For information: To receive an update concerning the enhanced partnership with local bus operators.
Phil Southall, Chair of the Oxfordshire Strategic Transport Forum (OSTF), gave his presentation to the FOP. The presentation was an update on the Enhanced Partnership with Local Bus Operators, including progress of setting up the partnership, potential areas of work and current funding bids. The slides were included in the agenda document pack, which can be found here.
The Oxfordshire Strategic Transport Forum would like
The enhanced partnership will form a Board with voting rights, split 50:50 membership with bus operators and local authorities. This was currently planned for October 2022. There will be a forum to aid engagement with stakeholders, and a variety of proposed working groups. Aiming to work together to find out what was possible in the areas proposed for working groups.
Regarding funding, local bus use had declined due to the pandemic, averaging 75%, which was lower than the national position. Therefore, network cuts could be 20-30%. We needed strong messaging to increase bus use post-pandemic. Buses are crucial to economic success of the County amongst other benefits. DfT funding had been given for bus capability. There were other funding stream opportunities, like ZEBRA and OxIS scheme. Behaviour change was an important part of this, not just technology.
Chair thanked Phil Southall and added that she felt it was important that we ensure bus services aren’t cut, not just for urban areas but for people in rural areas.
The update was welcomed by committee. Connectivity across the district (as indicated in maps from this presentation and the presentation from Oxford University) was important and a view was expressed that these presentations highlighted the need to connect market towns and villages to Oxford etc.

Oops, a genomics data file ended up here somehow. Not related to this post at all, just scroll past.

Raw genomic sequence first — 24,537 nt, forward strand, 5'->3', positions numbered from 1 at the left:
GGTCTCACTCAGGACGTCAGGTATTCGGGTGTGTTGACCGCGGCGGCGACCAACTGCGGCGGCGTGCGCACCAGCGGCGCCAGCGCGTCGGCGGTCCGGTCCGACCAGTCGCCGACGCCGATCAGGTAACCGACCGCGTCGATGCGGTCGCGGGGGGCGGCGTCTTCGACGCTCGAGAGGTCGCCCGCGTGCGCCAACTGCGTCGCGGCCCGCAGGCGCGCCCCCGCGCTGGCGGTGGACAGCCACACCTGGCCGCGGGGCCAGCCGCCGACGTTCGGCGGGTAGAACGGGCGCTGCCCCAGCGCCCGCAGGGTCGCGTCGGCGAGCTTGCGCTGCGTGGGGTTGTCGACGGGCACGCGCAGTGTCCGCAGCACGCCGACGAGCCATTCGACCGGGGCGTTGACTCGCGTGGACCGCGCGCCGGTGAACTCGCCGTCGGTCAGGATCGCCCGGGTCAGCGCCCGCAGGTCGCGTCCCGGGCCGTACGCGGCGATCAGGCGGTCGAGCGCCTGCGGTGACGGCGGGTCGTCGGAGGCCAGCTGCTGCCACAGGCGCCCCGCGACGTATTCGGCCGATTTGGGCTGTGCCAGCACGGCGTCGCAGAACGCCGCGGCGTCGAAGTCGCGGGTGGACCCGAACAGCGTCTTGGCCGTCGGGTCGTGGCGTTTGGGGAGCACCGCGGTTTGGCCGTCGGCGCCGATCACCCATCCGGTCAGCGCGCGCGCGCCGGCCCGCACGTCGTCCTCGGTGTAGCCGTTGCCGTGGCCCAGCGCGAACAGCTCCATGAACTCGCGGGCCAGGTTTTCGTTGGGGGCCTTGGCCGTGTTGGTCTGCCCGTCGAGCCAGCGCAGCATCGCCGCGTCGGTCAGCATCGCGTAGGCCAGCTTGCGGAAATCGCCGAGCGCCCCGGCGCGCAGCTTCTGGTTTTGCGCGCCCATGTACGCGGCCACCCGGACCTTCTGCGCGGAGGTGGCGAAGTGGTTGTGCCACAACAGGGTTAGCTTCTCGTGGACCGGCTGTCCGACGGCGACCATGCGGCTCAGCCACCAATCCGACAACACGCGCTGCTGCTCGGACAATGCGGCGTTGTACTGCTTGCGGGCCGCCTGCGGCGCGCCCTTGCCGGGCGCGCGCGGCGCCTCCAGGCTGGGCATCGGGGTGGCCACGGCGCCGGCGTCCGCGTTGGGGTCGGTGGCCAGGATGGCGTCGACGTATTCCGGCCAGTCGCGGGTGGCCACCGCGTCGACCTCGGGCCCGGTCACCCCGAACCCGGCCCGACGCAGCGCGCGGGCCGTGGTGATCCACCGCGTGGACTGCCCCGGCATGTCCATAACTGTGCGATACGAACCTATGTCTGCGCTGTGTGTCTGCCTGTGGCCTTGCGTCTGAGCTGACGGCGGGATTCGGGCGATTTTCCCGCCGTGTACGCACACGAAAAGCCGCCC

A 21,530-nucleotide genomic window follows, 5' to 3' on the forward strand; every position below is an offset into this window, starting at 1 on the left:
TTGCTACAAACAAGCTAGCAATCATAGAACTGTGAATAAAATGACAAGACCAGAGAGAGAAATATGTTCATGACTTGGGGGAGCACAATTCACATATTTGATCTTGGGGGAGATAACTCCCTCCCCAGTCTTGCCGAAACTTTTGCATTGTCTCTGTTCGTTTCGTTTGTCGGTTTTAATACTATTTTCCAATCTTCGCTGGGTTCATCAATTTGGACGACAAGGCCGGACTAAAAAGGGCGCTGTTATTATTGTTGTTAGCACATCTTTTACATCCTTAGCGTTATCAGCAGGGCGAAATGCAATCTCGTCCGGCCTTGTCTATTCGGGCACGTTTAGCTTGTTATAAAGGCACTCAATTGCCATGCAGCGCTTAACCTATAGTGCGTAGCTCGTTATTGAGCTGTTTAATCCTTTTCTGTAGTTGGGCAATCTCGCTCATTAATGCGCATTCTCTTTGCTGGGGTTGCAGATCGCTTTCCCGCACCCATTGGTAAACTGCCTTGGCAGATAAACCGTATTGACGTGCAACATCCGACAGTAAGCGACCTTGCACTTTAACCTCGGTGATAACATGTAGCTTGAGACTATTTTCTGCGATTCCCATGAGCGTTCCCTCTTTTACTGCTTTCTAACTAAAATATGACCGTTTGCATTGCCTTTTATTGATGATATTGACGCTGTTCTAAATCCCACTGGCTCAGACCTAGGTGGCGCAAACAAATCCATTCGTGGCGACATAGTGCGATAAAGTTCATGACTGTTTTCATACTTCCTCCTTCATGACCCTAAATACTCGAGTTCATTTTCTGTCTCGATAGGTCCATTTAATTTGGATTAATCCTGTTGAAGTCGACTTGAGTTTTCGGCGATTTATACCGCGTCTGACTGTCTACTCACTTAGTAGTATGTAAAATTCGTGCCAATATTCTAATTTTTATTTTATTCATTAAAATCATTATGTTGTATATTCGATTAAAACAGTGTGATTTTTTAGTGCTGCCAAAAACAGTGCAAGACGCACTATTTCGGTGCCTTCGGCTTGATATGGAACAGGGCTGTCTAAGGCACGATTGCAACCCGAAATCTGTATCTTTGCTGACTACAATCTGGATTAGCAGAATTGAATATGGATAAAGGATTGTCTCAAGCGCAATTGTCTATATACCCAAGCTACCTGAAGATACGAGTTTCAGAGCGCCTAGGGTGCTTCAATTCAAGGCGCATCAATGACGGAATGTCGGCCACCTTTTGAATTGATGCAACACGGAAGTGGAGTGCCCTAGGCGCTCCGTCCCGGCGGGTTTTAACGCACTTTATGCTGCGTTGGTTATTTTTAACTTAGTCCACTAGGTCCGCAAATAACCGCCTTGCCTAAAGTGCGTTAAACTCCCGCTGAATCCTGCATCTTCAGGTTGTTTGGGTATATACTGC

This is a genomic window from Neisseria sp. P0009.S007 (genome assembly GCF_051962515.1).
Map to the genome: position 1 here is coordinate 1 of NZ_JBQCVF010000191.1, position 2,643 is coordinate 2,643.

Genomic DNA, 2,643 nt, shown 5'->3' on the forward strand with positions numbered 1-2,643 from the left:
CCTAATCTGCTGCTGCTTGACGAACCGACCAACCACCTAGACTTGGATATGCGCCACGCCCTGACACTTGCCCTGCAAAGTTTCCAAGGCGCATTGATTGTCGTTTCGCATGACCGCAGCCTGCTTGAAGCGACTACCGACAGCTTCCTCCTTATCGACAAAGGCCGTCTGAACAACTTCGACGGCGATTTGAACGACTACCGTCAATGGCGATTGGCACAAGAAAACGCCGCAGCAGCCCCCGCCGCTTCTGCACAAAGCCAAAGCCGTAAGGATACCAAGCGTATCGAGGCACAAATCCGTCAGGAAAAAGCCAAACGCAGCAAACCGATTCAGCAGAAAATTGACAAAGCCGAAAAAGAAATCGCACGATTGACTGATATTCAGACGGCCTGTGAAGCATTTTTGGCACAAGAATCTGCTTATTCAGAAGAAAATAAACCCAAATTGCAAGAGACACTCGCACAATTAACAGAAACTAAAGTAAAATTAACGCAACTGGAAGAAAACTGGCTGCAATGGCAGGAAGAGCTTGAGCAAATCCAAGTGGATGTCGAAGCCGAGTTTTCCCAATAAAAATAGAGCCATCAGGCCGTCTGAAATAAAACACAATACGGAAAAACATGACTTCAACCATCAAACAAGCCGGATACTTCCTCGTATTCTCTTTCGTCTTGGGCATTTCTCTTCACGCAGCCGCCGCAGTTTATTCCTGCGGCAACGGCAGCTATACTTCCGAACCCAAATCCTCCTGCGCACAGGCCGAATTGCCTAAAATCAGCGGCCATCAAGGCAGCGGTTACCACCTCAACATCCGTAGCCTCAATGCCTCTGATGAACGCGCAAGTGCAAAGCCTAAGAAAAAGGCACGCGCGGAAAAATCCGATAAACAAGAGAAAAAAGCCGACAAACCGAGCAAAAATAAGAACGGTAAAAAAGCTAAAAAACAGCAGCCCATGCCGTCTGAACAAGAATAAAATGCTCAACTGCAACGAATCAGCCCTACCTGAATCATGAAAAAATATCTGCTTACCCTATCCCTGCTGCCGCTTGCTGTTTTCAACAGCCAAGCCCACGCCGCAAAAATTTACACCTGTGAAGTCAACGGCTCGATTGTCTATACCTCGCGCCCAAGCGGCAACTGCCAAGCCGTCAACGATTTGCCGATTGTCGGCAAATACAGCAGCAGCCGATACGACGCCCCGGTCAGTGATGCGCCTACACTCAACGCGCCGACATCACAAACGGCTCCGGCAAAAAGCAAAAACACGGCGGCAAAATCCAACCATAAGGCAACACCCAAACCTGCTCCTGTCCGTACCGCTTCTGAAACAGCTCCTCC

It was asked whether rural services, which were just as crucial, were more at risk from cuts. Mr Southall explained that the rural mobility fund bid was not successful for Oxfordshire. There was a raft of solutions but they required funding and information on need. Oxford was important in the transport strategy, which could dominate thinking. A track record was needed to increase funding opportunities and it would start with the track record being built in Oxford.
The transport and connectivity plan had been consulted on. Buses were at the heart of it and increasing active travel.
A comment from Councillor Enright was made about the challenges faced to bus services, including fears from the pandemic and rising fuel costs. He was in support of creating an efficient, capable, effective, cheap and plentiful bus service across the county with infrastructure to support. Local bus companies had been helpful in informing a community transport plan.
Phil Southall added a suggestion of creating a mobility hub, including rural hubs, e.g. Bampton.
The comments provided from FOP members were positive, viewing buses as an invaluable service that needed to be used more effectively and supported.
It was asked whether hybrid buses help the fuel cost issue. Mr Southall responded that from an operator’s perspective, fuel requirements are hedged which helps. The important aspect was getting people back onto buses, as we were risking loss of funding for services. For example, reduced use by concessionary passengers was a risk, as services could be cut.
Mr. Southall asked how can buses be more central to the planning system? He also reminded the FOP that it was assumed Oxford had good bus links, but there were offices in the outskirts that don’t have the best service. Mobility hubs were a way to connect these areas to services. The enhanced partnership aimed to ensure involvement of all partners to keep the momentum to strengthen the bus network.
Mr Southall was thanked for the update and further updates welcomed in the future.